Health Minister Adrian Dix says Surrey will need dramatically more and better long-term care services and home support to meet the needs of an aging population as the number of residents over 80 years old is expected to increase by 230 per cent over the next couple of decades.
Surrey over the past 20 years has been B.C.’s “youngest, most dynamic” city in B.C. and as such government decisions related to health care here have been guided by that, but this will shift as the city is expected to see a “dramatic and systematic change” as its population ages.
The city gained 100,000 residents over the past decade and by 2038 Surrey’s population is expected to swell by 200,000 more people, Dix noted during a luncheon held by the Surrey Board of Trade earlier this week.
“Can you imagine that?”
Today, he noted, there are more than 12,000 people over age 80 in Surrey.
“In 2038 there are going to be 44,000 – an increase of 230 per cent in 20 years,” he said.
“Over 60, the number of people in Surrey is going to double. While the rate of growth in the younger population is going to continue, it’s going to be a changing time. And what that says for our health care system, is that we’ve got to build out to deal with that situation because all of us know that when we’re in our 80s we use health care services more than when we’re are in our teens.”
Long-term care, which “hasn’t received historically enough attention” in Surrey and elsewhere in the Fraser Health Region, will become increasingly important here. “Look at the numbers – 230 per cent more people over 80 – proportionately that will mean that many more people in long-term care.”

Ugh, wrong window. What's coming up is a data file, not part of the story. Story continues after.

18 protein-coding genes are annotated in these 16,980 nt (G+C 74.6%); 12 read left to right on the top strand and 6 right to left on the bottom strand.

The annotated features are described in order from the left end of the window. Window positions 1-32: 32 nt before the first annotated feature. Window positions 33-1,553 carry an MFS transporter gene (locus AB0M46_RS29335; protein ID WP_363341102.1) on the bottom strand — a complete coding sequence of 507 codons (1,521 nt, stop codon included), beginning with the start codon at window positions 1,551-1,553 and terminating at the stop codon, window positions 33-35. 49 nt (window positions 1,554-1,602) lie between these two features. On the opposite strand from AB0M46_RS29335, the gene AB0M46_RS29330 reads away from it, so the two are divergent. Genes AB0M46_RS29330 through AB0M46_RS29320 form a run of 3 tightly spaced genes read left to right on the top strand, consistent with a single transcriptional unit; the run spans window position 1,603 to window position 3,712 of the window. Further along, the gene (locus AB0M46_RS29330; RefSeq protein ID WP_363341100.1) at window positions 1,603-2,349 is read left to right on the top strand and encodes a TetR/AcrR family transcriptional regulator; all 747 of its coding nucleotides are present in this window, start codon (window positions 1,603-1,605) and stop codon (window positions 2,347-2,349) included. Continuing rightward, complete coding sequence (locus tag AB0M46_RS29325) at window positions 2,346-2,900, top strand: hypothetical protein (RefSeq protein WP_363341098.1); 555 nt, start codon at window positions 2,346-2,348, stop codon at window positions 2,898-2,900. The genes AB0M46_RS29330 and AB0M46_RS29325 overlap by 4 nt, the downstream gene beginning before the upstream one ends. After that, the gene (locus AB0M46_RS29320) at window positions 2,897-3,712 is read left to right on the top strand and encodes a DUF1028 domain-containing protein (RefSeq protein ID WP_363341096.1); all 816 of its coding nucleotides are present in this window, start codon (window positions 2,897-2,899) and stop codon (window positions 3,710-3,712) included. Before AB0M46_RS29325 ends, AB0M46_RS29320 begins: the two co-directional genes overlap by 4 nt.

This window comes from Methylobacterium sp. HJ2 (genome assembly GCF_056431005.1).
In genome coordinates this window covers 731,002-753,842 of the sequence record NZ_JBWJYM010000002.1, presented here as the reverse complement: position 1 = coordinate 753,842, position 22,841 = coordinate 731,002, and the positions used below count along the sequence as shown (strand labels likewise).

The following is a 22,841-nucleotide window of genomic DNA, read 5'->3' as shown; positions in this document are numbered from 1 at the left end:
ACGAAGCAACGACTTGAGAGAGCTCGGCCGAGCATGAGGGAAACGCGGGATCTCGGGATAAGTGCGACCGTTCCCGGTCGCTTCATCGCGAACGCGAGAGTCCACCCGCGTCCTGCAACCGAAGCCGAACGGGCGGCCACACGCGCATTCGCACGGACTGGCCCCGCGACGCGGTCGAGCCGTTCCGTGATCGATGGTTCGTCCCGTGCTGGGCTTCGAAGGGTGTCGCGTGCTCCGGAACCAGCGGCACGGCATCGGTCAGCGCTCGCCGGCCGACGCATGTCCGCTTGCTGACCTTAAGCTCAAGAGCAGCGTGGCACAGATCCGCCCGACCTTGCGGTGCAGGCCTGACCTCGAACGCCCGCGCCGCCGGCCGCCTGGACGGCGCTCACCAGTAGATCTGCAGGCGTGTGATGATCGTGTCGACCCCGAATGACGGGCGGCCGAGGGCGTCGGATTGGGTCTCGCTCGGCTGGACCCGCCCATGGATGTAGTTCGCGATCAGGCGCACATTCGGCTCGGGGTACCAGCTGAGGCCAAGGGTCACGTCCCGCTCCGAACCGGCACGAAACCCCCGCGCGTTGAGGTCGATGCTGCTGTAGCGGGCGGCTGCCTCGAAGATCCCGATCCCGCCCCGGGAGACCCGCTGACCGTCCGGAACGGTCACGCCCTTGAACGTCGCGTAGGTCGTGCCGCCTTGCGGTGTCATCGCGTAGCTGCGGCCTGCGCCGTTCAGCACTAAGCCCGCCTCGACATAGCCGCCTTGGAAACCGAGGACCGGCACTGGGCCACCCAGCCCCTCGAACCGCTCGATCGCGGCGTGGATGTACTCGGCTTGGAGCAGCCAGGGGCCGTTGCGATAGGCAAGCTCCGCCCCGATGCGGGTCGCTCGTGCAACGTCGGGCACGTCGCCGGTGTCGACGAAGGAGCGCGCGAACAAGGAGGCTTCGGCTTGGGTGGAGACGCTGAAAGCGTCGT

Dix was appointed minister of health after the 2017 election at a time, he said, when long-term care homes in B.C. were supposed to be funded at 3.6 care hours per person, but almost all care homes in Surrey were “dramatically under that, such that residents in Surrey care homes got 40 minutes a day less direct care than the provincial government said they should have.”
Peace Portal, Hilton Villa and Guildford Seniors Village were the lowest funded care-hour care homes in B.C. and Surrey’s 75 care homes had under 2.9, Dix noted, “which is dramatically and unacceptably and dangerously low. So we had to change that, and we did. Every one gets funded more than 3.36 now and the average in Surrey is 3.53.”
Seventy per cent of people living in long-term care are afflicted with Alzheimer’s disease or other forms of dementia.
“You need to provide long-term care or your acute care hospitals inevitably become long-term care homes.”
Dix said the province needs to improve access to long-term care facilities so people are “not stuck” in hospitals, and so it’s “vitally important” to focus on long-term care here “so that changing population in Surrey is met by the services they need.”
While long-term care is not as high-profile as acute care it’s nevertheless needed and essential, Dix stressed.